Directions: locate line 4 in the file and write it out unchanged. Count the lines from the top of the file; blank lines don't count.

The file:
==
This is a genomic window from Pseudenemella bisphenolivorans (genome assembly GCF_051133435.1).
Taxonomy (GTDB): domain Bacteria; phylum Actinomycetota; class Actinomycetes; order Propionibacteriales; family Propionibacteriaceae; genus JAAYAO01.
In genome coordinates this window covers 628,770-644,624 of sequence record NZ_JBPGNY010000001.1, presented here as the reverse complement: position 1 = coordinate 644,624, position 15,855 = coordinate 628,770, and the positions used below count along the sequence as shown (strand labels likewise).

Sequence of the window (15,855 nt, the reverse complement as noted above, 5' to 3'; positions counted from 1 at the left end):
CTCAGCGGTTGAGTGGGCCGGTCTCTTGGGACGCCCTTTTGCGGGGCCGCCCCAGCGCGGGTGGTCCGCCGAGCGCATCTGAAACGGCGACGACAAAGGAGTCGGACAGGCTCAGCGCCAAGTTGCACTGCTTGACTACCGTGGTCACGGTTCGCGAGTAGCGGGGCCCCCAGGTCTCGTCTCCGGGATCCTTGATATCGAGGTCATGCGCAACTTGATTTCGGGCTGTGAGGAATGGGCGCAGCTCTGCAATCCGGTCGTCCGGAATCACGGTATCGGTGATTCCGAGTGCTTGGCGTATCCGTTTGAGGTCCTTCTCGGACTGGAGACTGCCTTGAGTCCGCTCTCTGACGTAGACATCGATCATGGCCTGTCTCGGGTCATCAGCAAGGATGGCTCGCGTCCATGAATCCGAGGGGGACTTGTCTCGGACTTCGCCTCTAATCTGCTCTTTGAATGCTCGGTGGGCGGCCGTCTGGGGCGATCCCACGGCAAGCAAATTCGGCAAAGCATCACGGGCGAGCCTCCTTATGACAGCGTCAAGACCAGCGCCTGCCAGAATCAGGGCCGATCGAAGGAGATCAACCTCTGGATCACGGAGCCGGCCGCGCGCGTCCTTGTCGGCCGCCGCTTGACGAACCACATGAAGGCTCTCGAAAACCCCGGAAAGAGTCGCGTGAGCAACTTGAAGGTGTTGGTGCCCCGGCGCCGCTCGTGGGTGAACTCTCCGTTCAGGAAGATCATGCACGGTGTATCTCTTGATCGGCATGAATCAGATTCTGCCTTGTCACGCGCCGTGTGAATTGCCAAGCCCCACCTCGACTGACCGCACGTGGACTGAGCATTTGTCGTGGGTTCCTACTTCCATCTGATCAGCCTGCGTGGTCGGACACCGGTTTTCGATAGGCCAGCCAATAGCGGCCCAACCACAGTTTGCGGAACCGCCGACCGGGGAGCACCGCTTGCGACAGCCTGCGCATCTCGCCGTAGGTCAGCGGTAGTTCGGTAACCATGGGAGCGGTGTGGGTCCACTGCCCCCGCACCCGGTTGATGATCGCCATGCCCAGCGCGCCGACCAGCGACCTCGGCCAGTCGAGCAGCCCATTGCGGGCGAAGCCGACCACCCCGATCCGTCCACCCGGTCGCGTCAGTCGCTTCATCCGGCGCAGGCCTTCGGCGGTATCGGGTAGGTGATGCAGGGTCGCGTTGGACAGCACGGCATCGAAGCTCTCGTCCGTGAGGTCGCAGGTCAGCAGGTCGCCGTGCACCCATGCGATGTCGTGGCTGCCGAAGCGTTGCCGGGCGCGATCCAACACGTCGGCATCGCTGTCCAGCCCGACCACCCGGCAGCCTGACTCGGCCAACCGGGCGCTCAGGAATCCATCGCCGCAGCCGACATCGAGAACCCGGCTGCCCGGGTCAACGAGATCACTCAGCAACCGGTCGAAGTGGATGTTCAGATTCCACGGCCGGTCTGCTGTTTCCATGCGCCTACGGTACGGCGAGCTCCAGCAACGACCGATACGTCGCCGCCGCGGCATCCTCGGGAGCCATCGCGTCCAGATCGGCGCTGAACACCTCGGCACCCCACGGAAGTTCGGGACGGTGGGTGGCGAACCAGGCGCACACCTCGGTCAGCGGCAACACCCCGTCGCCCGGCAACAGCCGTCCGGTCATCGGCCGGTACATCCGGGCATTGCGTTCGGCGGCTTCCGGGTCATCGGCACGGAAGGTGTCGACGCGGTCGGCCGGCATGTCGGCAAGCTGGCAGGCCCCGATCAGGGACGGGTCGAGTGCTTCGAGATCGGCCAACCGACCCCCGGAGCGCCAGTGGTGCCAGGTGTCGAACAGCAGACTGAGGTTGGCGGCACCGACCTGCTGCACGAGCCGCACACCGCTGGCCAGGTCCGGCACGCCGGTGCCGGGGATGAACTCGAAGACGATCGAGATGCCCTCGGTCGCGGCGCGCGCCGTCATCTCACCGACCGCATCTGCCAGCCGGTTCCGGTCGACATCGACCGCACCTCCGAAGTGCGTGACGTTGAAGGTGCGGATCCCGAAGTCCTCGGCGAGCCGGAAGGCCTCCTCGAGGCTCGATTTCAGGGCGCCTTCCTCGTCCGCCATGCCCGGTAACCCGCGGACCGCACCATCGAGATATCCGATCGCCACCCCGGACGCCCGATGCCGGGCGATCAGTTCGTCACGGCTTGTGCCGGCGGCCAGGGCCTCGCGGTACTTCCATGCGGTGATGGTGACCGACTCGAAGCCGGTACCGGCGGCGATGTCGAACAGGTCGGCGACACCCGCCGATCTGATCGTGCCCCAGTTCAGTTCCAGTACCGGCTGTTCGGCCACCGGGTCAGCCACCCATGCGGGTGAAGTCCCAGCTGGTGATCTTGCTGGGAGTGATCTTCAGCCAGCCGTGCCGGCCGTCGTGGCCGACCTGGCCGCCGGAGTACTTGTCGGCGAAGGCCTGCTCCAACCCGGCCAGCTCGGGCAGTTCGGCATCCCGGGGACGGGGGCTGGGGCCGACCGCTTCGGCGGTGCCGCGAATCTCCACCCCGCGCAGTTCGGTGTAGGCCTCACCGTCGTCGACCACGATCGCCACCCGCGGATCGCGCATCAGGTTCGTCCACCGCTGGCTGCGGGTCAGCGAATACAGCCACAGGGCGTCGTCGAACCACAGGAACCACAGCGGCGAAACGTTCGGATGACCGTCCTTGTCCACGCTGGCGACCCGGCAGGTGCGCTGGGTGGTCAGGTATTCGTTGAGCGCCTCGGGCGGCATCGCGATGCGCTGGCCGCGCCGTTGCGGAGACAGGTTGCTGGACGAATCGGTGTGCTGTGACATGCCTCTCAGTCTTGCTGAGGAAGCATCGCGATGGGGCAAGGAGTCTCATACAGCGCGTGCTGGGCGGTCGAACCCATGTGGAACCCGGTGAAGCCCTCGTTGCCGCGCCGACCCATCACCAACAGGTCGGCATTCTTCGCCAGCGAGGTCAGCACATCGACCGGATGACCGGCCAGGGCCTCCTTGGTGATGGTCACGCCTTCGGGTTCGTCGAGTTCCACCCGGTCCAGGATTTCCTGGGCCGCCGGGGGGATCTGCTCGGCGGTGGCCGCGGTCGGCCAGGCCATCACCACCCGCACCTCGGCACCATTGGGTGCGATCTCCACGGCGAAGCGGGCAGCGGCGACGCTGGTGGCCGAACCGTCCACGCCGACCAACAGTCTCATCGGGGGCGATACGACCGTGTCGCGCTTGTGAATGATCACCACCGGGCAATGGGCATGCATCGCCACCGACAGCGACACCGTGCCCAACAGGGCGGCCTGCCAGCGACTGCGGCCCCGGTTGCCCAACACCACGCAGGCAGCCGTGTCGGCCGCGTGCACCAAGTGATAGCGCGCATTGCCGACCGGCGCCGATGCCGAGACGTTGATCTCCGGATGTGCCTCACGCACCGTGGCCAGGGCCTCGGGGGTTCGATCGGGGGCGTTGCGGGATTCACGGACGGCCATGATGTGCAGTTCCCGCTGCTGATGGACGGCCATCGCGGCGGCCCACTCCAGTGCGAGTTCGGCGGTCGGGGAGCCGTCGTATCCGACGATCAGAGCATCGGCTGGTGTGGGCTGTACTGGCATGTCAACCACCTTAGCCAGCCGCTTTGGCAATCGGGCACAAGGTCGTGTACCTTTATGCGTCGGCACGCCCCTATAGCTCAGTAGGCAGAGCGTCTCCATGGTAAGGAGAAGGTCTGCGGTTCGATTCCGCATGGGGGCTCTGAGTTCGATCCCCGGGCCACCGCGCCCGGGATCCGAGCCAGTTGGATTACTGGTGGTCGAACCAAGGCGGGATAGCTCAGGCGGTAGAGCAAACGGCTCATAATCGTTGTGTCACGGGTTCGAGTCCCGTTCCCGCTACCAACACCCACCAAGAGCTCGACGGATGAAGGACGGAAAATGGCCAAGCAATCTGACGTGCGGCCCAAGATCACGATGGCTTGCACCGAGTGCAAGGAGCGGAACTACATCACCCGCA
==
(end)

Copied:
Sequence of the window (15,855 nt, the reverse complement as noted above, 5' to 3'; positions counted from 1 at the left end):